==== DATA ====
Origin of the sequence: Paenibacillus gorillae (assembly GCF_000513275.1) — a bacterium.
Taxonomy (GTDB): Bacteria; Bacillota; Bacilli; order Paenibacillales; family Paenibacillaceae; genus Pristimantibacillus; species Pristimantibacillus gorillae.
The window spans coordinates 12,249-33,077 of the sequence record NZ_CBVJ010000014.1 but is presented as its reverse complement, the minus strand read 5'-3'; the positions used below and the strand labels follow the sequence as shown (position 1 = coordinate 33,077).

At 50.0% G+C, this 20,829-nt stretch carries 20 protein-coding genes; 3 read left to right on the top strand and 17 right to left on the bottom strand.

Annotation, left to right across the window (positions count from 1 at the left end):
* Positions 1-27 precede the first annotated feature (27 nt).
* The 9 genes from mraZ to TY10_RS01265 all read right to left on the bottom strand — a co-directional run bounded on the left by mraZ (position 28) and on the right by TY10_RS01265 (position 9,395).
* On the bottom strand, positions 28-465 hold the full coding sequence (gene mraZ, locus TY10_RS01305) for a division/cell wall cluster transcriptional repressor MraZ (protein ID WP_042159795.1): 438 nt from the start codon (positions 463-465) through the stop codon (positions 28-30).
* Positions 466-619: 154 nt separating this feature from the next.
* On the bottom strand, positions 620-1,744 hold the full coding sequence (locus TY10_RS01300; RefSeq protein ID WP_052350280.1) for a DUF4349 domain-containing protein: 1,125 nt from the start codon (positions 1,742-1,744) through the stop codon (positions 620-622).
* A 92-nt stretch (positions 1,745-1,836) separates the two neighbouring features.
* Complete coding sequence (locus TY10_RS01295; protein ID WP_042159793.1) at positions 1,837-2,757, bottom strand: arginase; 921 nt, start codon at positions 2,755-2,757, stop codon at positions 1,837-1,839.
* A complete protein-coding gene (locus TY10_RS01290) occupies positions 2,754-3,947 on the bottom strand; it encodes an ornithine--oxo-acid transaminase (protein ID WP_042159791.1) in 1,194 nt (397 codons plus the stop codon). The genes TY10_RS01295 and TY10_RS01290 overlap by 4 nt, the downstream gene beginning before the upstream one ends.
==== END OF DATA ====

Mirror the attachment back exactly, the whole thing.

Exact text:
Origin of the sequence: Paenibacillus gorillae (assembly GCF_000513275.1) — a bacterium.
Taxonomy (GTDB): Bacteria; Bacillota; Bacilli; order Paenibacillales; family Paenibacillaceae; genus Pristimantibacillus; species Pristimantibacillus gorillae.
The window spans coordinates 12,249-33,077 of the sequence record NZ_CBVJ010000014.1 but is presented as its reverse complement, the minus strand read 5'-3'; the positions used below and the strand labels follow the sequence as shown (position 1 = coordinate 33,077).

At 50.0% G+C, this 20,829-nt stretch carries 20 protein-coding genes; 3 read left to right on the top strand and 17 right to left on the bottom strand.

Annotation, left to right across the window (positions count from 1 at the left end):
* Positions 1-27 precede the first annotated feature (27 nt).
* The 9 genes from mraZ to TY10_RS01265 all read right to left on the bottom strand — a co-directional run bounded on the left by mraZ (position 28) and on the right by TY10_RS01265 (position 9,395).
* On the bottom strand, positions 28-465 hold the full coding sequence (gene mraZ, locus TY10_RS01305) for a division/cell wall cluster transcriptional repressor MraZ (protein ID WP_042159795.1): 438 nt from the start codon (positions 463-465) through the stop codon (positions 28-30).
* Positions 466-619: 154 nt separating this feature from the next.
* On the bottom strand, positions 620-1,744 hold the full coding sequence (locus TY10_RS01300; RefSeq protein ID WP_052350280.1) for a DUF4349 domain-containing protein: 1,125 nt from the start codon (positions 1,742-1,744) through the stop codon (positions 620-622).
* A 92-nt stretch (positions 1,745-1,836) separates the two neighbouring features.
* Complete coding sequence (locus TY10_RS01295; protein ID WP_042159793.1) at positions 1,837-2,757, bottom strand: arginase; 921 nt, start codon at positions 2,755-2,757, stop codon at positions 1,837-1,839.
* A complete protein-coding gene (locus TY10_RS01290) occupies positions 2,754-3,947 on the bottom strand; it encodes an ornithine--oxo-acid transaminase (protein ID WP_042159791.1) in 1,194 nt (397 codons plus the stop codon). The genes TY10_RS01295 and TY10_RS01290 overlap by 4 nt, the downstream gene beginning before the upstream one ends.